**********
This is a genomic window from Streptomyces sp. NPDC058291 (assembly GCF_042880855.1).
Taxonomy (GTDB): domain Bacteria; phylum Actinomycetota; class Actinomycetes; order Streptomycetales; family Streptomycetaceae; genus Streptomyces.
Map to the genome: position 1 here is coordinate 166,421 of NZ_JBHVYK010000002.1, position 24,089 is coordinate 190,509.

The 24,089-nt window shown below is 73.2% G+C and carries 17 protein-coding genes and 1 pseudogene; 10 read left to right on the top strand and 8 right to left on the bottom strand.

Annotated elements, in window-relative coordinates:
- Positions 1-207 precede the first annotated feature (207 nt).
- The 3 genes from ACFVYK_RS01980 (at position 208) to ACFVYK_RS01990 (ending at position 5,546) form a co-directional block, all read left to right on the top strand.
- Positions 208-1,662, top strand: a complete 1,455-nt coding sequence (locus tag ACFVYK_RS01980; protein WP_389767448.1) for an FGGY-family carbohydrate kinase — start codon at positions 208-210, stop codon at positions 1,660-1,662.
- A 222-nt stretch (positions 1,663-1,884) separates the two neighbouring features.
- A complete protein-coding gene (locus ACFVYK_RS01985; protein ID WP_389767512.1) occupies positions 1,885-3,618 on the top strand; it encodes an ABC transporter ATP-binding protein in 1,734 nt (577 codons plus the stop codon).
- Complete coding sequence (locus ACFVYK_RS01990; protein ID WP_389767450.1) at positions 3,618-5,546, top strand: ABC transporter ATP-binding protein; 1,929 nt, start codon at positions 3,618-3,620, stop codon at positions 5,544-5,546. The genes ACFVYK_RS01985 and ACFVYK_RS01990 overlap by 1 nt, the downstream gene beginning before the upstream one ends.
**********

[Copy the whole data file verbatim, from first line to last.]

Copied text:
This is a genomic window from Streptomyces sp. NPDC058291 (assembly GCF_042880855.1).
Taxonomy (GTDB): domain Bacteria; phylum Actinomycetota; class Actinomycetes; order Streptomycetales; family Streptomycetaceae; genus Streptomyces.
Map to the genome: position 1 here is coordinate 166,421 of NZ_JBHVYK010000002.1, position 24,089 is coordinate 190,509.

The 24,089-nt window shown below is 73.2% G+C and carries 17 protein-coding genes and 1 pseudogene; 10 read left to right on the top strand and 8 right to left on the bottom strand.

Annotated elements, in window-relative coordinates:
- Positions 1-207 precede the first annotated feature (207 nt).
- The 3 genes from ACFVYK_RS01980 (at position 208) to ACFVYK_RS01990 (ending at position 5,546) form a co-directional block, all read left to right on the top strand.
- Positions 208-1,662, top strand: a complete 1,455-nt coding sequence (locus tag ACFVYK_RS01980; protein WP_389767448.1) for an FGGY-family carbohydrate kinase — start codon at positions 208-210, stop codon at positions 1,660-1,662.
- A 222-nt stretch (positions 1,663-1,884) separates the two neighbouring features.
- A complete protein-coding gene (locus ACFVYK_RS01985; protein ID WP_389767512.1) occupies positions 1,885-3,618 on the top strand; it encodes an ABC transporter ATP-binding protein in 1,734 nt (577 codons plus the stop codon).
- Complete coding sequence (locus ACFVYK_RS01990; protein ID WP_389767450.1) at positions 3,618-5,546, top strand: ABC transporter ATP-binding protein; 1,929 nt, start codon at positions 3,618-3,620, stop codon at positions 5,544-5,546. The genes ACFVYK_RS01985 and ACFVYK_RS01990 overlap by 1 nt, the downstream gene beginning before the upstream one ends.